“I was scared at first that dropping out of highschool would affect my future, but as soon as I walked in the door, I knew it was going to be okay,” she says.  

“They made it so clear that there are opportunities and I was going to be supported in finding a pathway that was right for me.” 

She says the hands-on learning in the course meant she was far more engaged than she ever was at high school. 

“You’re thrown straight into it. You get to use the equipment and gear, get into a studio, and go on radio. It’s a brilliant experience” she says. 

Ebony also says the emotional support provided by the course social worker, and help with writing resumes or applying for casual jobs has been invaluable, and a massive boost to her confidence. 

“I feel like I’ve gotten a lot more confident in my abilities, interacting with other people and I feel more open to express myself and my emotions and being okay with not being okay,” she explains.             

To be selected for the production assistant job, Ebony had to put together a resume and fill out an application form.  

“It’s been so great working here. I was thrown straight into going on shoots and I’ve loved it so much I’ve been coming in extra days to go on shoots,” she says.

“I’ve just never been so happy, and I feel really lucky to have this.” 

Photo credit: Youthworx.

Byrne believes one of the reasons filmmaking and production is so effective in getting young people back on the right path is its ability to show them what the world has to offer, and a chance to share their stories and experiences. 

“Not only is filmmaking really fun and engaging, but it allows people to start to understand themselves and the world around them,” Byrne says.      

“We also work with hundreds of organisations and our young people get to go out on shoot and interview people with such diverse experiences, so they are constantly learning about the world and society.”

She also says it’s important that people from all backgrounds and experiences are given the chance to tell their story through a creative medium.    

“It’s really important that young people know that people from all kinds of experiences have the opportunity to be creative,” she says. 

“We’ve seen so many young people who pick up a camera and that keeps them passive and passionate and allows them to engage and use that energy in healthy ways, when without that they might have ended up expressing that in more negative ways.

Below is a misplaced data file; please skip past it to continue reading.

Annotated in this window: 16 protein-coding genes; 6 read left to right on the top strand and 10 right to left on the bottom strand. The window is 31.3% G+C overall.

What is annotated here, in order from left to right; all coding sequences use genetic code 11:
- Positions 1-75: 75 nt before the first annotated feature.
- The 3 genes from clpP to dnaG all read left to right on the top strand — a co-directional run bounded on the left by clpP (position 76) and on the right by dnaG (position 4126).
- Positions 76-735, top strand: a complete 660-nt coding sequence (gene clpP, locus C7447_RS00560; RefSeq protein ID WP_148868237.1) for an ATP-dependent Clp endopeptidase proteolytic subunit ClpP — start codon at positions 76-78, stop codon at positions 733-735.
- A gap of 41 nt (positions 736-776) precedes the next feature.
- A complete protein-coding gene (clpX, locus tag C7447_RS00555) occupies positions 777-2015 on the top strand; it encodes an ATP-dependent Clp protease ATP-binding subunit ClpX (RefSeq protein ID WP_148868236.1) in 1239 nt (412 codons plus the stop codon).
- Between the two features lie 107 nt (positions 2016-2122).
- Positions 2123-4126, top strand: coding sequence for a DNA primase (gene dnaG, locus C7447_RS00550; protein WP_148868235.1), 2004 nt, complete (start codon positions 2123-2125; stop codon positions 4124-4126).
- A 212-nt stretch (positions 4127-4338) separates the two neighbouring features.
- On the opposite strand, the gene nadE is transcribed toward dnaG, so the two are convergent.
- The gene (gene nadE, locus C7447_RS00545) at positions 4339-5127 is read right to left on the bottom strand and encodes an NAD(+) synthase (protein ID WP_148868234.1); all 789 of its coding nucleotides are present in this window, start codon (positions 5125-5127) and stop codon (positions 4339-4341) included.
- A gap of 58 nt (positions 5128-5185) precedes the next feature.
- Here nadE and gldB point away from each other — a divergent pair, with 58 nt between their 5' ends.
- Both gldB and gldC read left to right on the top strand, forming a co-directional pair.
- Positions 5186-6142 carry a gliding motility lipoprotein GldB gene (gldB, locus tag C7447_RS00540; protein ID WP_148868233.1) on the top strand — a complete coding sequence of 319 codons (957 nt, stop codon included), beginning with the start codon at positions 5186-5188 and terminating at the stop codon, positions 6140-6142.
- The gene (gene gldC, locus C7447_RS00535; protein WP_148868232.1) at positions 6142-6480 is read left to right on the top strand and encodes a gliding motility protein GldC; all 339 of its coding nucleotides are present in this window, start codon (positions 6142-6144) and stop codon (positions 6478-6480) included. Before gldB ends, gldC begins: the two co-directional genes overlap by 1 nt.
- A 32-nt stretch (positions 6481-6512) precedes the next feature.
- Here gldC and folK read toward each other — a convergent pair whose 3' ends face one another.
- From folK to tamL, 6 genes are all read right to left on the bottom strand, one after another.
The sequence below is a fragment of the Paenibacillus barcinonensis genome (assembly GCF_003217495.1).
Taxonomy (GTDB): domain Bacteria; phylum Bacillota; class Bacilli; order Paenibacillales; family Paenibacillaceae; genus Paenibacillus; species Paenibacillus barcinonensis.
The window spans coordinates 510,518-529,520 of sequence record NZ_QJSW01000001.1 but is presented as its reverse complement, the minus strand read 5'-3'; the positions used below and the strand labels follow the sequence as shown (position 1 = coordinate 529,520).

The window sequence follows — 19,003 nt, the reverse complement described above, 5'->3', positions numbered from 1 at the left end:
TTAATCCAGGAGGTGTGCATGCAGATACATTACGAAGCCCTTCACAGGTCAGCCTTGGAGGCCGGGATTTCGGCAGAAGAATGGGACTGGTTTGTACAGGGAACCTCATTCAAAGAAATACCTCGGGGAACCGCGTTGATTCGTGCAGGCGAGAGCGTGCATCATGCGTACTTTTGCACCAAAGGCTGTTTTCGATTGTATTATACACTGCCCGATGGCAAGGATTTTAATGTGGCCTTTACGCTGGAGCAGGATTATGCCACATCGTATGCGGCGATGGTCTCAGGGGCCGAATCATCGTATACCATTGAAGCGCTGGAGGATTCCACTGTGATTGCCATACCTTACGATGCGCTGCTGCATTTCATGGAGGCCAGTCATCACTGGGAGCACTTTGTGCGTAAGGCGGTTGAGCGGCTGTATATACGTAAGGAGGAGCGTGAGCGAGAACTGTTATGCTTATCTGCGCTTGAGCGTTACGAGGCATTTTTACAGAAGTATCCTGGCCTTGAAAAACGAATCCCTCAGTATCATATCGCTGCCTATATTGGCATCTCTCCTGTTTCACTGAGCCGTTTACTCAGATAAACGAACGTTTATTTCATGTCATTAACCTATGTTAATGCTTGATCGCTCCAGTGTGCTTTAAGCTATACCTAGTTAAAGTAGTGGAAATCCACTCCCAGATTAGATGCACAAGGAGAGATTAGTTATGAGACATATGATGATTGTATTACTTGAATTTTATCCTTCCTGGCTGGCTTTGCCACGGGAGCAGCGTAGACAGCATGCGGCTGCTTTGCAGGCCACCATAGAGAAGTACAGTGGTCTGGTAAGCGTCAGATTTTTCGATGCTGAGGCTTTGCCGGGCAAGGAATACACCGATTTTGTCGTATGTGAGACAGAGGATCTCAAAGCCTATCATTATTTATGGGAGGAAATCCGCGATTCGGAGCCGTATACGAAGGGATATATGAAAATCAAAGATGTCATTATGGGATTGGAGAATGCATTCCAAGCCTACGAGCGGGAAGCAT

“Mainstream media is quite privatised and very polarising, so it’s really important to have voices that counter the negative stereotyping that happens in the media, because sharing these stories only enhances our understanding of each other and allows people to empathise.”

She says after nearly a decade, the social business has proved itself to be financially sustainable, with their income going up exponentially each year and their reliance on grants going down. 

One of the challenges the enterprise does face however is a lack of understanding from mainstream audiences around what Youthworx is trying to achieve, and their credibility as a business offering a professional service. 

“The hardest part is getting the message out to people that we are a professional film production company,” she explains. 

“There’s no reason why all organisations shouldn’t work with social businesses when they can receive the same products and services, but know they are making a difference to the community and bettering the world at the same time. I really would put it down to a lack of understanding at this stage.”   

Looking to the future, the focus for Youthworx is to support telling more stories of the young people they work with every day. 

“We do a lot of client works where we’re paid to tell important stories and that’s fabulous, but our goal for us now is for more of our young people to be making their own documentaries about their own stories or other topics they want to share their perspective on,” Byrne says.  

Some of these projects are already in the pipeline. A feature film directed by a former student and a current employee of the enterprise is in the works, as well as a TV and web series directed by another former student.   

As for Ebony, while her career in the industry has only just started, she has big plans. 

“I’m trying to learn as much as possible, but I’ve discovered a bit of a passion for set design, or working on music videos and short films,” Ebony says.     

“I often forget how far I’ve come, and remember that I could be in year 12 right now, but instead I’m working full time and doing something that I’m passionate about. 

“So whatever I do, I know I’m moving in a really good way and it’s a good pathway.” 

Maggie Coggan  |  Journalist  |  @MaggieCoggan

Maggie Coggan is a journalist at Pro Bono News covering the social sector.